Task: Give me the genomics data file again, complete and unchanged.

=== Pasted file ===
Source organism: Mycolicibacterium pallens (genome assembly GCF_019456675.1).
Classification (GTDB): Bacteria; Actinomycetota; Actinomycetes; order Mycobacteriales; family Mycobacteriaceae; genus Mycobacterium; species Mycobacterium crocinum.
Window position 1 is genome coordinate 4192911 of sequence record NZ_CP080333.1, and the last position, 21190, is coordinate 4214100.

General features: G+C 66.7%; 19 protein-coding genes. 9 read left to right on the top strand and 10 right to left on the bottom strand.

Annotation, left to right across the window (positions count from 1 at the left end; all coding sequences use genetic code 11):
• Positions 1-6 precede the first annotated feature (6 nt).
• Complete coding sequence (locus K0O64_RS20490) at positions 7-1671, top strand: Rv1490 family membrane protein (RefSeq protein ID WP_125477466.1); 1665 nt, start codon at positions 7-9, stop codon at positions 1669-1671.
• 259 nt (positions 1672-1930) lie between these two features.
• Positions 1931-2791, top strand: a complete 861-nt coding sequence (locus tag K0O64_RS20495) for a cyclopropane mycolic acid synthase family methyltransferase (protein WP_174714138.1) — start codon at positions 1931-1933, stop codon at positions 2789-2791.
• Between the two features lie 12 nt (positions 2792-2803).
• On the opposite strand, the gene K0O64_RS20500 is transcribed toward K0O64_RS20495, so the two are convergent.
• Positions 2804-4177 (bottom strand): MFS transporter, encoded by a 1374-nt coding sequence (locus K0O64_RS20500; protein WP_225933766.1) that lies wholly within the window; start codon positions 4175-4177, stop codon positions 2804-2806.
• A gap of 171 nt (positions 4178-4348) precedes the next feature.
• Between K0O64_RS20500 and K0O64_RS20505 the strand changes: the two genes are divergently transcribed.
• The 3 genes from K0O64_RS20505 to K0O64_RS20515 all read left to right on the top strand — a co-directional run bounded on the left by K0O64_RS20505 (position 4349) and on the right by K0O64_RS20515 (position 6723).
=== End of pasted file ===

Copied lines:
Source organism: Mycolicibacterium pallens (genome assembly GCF_019456675.1).
Classification (GTDB): Bacteria; Actinomycetota; Actinomycetes; order Mycobacteriales; family Mycobacteriaceae; genus Mycobacterium; species Mycobacterium crocinum.
Window position 1 is genome coordinate 4192911 of sequence record NZ_CP080333.1, and the last position, 21190, is coordinate 4214100.

General features: G+C 66.7%; 19 protein-coding genes. 9 read left to right on the top strand and 10 right to left on the bottom strand.

Annotation, left to right across the window (positions count from 1 at the left end; all coding sequences use genetic code 11):
• Positions 1-6 precede the first annotated feature (6 nt).
• Complete coding sequence (locus K0O64_RS20490) at positions 7-1671, top strand: Rv1490 family membrane protein (RefSeq protein ID WP_125477466.1); 1665 nt, start codon at positions 7-9, stop codon at positions 1669-1671.
• 259 nt (positions 1672-1930) lie between these two features.
• Positions 1931-2791, top strand: a complete 861-nt coding sequence (locus tag K0O64_RS20495) for a cyclopropane mycolic acid synthase family methyltransferase (protein WP_174714138.1) — start codon at positions 1931-1933, stop codon at positions 2789-2791.
• Between the two features lie 12 nt (positions 2792-2803).
• On the opposite strand, the gene K0O64_RS20500 is transcribed toward K0O64_RS20495, so the two are convergent.
• Positions 2804-4177 (bottom strand): MFS transporter, encoded by a 1374-nt coding sequence (locus K0O64_RS20500; protein WP_225933766.1) that lies wholly within the window; start codon positions 4175-4177, stop codon positions 2804-2806.
• A gap of 171 nt (positions 4178-4348) precedes the next feature.
• Between K0O64_RS20500 and K0O64_RS20505 the strand changes: the two genes are divergently transcribed.
• The 3 genes from K0O64_RS20505 to K0O64_RS20515 all read left to right on the top strand — a co-directional run bounded on the left by K0O64_RS20505 (position 4349) and on the right by K0O64_RS20515 (position 6723).